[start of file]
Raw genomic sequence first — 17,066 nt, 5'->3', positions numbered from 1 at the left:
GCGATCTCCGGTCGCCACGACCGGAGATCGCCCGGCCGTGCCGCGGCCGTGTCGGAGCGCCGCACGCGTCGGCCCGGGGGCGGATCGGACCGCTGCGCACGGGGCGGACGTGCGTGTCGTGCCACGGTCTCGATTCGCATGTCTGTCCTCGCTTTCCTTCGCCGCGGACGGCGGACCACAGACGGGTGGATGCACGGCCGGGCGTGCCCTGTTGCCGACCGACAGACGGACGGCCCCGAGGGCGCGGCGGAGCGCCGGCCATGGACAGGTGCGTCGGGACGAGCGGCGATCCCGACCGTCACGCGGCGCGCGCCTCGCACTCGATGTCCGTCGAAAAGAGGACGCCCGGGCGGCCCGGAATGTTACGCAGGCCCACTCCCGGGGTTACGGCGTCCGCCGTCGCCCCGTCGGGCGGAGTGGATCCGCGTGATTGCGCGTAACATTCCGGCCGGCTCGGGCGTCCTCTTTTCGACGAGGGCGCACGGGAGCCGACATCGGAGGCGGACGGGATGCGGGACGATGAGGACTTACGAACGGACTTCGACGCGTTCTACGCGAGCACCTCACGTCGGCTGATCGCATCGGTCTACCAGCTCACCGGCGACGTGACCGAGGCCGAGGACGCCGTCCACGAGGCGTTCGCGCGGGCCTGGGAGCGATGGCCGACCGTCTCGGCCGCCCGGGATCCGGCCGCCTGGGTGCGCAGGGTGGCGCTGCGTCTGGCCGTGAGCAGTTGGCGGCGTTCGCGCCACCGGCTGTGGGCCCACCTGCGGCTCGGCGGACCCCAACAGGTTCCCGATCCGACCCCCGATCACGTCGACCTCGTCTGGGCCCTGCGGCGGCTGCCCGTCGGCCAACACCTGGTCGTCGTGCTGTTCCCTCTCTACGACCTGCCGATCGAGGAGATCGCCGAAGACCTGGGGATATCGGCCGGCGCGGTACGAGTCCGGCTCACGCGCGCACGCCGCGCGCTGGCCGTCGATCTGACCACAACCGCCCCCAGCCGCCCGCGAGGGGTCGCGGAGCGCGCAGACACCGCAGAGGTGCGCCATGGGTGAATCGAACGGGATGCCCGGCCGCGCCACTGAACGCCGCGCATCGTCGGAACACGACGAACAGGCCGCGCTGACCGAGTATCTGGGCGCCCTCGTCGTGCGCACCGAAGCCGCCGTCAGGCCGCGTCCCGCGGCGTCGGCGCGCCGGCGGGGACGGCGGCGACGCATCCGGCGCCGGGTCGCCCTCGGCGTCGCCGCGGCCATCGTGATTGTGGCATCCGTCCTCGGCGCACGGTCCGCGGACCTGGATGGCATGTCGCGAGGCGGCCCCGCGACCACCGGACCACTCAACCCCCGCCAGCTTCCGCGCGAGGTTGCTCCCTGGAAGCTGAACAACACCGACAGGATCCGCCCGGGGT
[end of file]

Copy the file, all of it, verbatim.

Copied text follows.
Raw genomic sequence first — 17,066 nt, 5'->3', positions numbered from 1 at the left:
GCGATCTCCGGTCGCCACGACCGGAGATCGCCCGGCCGTGCCGCGGCCGTGTCGGAGCGCCGCACGCGTCGGCCCGGGGGCGGATCGGACCGCTGCGCACGGGGCGGACGTGCGTGTCGTGCCACGGTCTCGATTCGCATGTCTGTCCTCGCTTTCCTTCGCCGCGGACGGCGGACCACAGACGGGTGGATGCACGGCCGGGCGTGCCCTGTTGCCGACCGACAGACGGACGGCCCCGAGGGCGCGGCGGAGCGCCGGCCATGGACAGGTGCGTCGGGACGAGCGGCGATCCCGACCGTCACGCGGCGCGCGCCTCGCACTCGATGTCCGTCGAAAAGAGGACGCCCGGGCGGCCCGGAATGTTACGCAGGCCCACTCCCGGGGTTACGGCGTCCGCCGTCGCCCCGTCGGGCGGAGTGGATCCGCGTGATTGCGCGTAACATTCCGGCCGGCTCGGGCGTCCTCTTTTCGACGAGGGCGCACGGGAGCCGACATCGGAGGCGGACGGGATGCGGGACGATGAGGACTTACGAACGGACTTCGACGCGTTCTACGCGAGCACCTCACGTCGGCTGATCGCATCGGTCTACCAGCTCACCGGCGACGTGACCGAGGCCGAGGACGCCGTCCACGAGGCGTTCGCGCGGGCCTGGGAGCGATGGCCGACCGTCTCGGCCGCCCGGGATCCGGCCGCCTGGGTGCGCAGGGTGGCGCTGCGTCTGGCCGTGAGCAGTTGGCGGCGTTCGCGCCACCGGCTGTGGGCCCACCTGCGGCTCGGCGGACCCCAACAGGTTCCCGATCCGACCCCCGATCACGTCGACCTCGTCTGGGCCCTGCGGCGGCTGCCCGTCGGCCAACACCTGGTCGTCGTGCTGTTCCCTCTCTACGACCTGCCGATCGAGGAGATCGCCGAAGACCTGGGGATATCGGCCGGCGCGGTACGAGTCCGGCTCACGCGCGCACGCCGCGCGCTGGCCGTCGATCTGACCACAACCGCCCCCAGCCGCCCGCGAGGGGTCGCGGAGCGCGCAGACACCGCAGAGGTGCGCCATGGGTGAATCGAACGGGATGCCCGGCCGCGCCACTGAACGCCGCGCATCGTCGGAACACGACGAACAGGCCGCGCTGACCGAGTATCTGGGCGCCCTCGTCGTGCGCACCGAAGCCGCCGTCAGGCCGCGTCCCGCGGCGTCGGCGCGCCGGCGGGGACGGCGGCGACGCATCCGGCGCCGGGTCGCCCTCGGCGTCGCCGCGGCCATCGTGATTGTGGCATCCGTCCTCGGCGCACGGTCCGCGGACCTGGATGGCATGTCGCGAGGCGGCCCCGCGACCACCGGACCACTCAACCCCCGCCAGCTTCCGCGCGAGGTTGCTCCCTGGAAGCTGAACAACACCGACAGGATCCGCCCGGGGT